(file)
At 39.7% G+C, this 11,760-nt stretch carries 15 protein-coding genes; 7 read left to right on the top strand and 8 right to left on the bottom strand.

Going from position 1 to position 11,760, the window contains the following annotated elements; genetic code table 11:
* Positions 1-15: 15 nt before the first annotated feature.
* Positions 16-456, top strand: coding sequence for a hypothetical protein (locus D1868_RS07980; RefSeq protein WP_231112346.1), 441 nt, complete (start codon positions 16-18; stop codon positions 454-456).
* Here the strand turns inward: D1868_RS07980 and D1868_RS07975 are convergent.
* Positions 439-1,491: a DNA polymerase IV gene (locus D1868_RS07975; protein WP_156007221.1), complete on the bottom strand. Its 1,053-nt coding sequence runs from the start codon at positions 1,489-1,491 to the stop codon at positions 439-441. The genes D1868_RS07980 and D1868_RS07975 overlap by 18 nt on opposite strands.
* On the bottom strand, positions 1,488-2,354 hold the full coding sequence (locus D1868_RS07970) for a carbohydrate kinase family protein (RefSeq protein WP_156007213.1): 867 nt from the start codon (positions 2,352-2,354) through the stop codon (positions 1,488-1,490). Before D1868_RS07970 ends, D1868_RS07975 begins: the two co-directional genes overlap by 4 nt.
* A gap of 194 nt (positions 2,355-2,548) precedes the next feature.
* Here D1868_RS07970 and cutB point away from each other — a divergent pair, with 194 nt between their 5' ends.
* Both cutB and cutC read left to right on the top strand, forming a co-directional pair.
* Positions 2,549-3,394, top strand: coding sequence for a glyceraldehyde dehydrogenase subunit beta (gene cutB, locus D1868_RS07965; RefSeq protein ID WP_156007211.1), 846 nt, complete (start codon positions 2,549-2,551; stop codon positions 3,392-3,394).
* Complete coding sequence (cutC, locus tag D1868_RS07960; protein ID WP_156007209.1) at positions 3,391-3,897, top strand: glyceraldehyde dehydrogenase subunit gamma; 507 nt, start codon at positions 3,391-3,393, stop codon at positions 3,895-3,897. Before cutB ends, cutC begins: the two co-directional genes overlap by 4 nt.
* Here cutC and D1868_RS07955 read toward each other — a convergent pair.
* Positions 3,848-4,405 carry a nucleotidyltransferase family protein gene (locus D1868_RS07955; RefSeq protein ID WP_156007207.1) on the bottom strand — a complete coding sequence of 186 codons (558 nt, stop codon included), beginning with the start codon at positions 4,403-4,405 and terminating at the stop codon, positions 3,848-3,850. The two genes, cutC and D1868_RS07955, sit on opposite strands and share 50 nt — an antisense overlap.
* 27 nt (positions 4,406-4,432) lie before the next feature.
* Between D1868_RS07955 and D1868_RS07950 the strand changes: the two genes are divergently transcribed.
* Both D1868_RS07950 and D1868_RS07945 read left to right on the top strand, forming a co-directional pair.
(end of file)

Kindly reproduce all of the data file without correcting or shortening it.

At 39.7% G+C, this 11,760-nt stretch carries 15 protein-coding genes; 7 read left to right on the top strand and 8 right to left on the bottom strand.

Going from position 1 to position 11,760, the window contains the following annotated elements; genetic code table 11:
* Positions 1-15: 15 nt before the first annotated feature.
* Positions 16-456, top strand: coding sequence for a hypothetical protein (locus D1868_RS07980; RefSeq protein WP_231112346.1), 441 nt, complete (start codon positions 16-18; stop codon positions 454-456).
* Here the strand turns inward: D1868_RS07980 and D1868_RS07975 are convergent.
* Positions 439-1,491: a DNA polymerase IV gene (locus D1868_RS07975; protein WP_156007221.1), complete on the bottom strand. Its 1,053-nt coding sequence runs from the start codon at positions 1,489-1,491 to the stop codon at positions 439-441. The genes D1868_RS07980 and D1868_RS07975 overlap by 18 nt on opposite strands.
* On the bottom strand, positions 1,488-2,354 hold the full coding sequence (locus D1868_RS07970) for a carbohydrate kinase family protein (RefSeq protein WP_156007213.1): 867 nt from the start codon (positions 2,352-2,354) through the stop codon (positions 1,488-1,490). Before D1868_RS07970 ends, D1868_RS07975 begins: the two co-directional genes overlap by 4 nt.
* A gap of 194 nt (positions 2,355-2,548) precedes the next feature.
* Here D1868_RS07970 and cutB point away from each other — a divergent pair, with 194 nt between their 5' ends.
* Both cutB and cutC read left to right on the top strand, forming a co-directional pair.
* Positions 2,549-3,394, top strand: coding sequence for a glyceraldehyde dehydrogenase subunit beta (gene cutB, locus D1868_RS07965; RefSeq protein ID WP_156007211.1), 846 nt, complete (start codon positions 2,549-2,551; stop codon positions 3,392-3,394).
* Complete coding sequence (cutC, locus tag D1868_RS07960; protein ID WP_156007209.1) at positions 3,391-3,897, top strand: glyceraldehyde dehydrogenase subunit gamma; 507 nt, start codon at positions 3,391-3,393, stop codon at positions 3,895-3,897. Before cutB ends, cutC begins: the two co-directional genes overlap by 4 nt.
* Here cutC and D1868_RS07955 read toward each other — a convergent pair.
* Positions 3,848-4,405 carry a nucleotidyltransferase family protein gene (locus D1868_RS07955; RefSeq protein ID WP_156007207.1) on the bottom strand — a complete coding sequence of 186 codons (558 nt, stop codon included), beginning with the start codon at positions 4,403-4,405 and terminating at the stop codon, positions 3,848-3,850. The two genes, cutC and D1868_RS07955, sit on opposite strands and share 50 nt — an antisense overlap.
* 27 nt (positions 4,406-4,432) lie before the next feature.
* Between D1868_RS07955 and D1868_RS07950 the strand changes: the two genes are divergently transcribed.
* Both D1868_RS07950 and D1868_RS07945 read left to right on the top strand, forming a co-directional pair.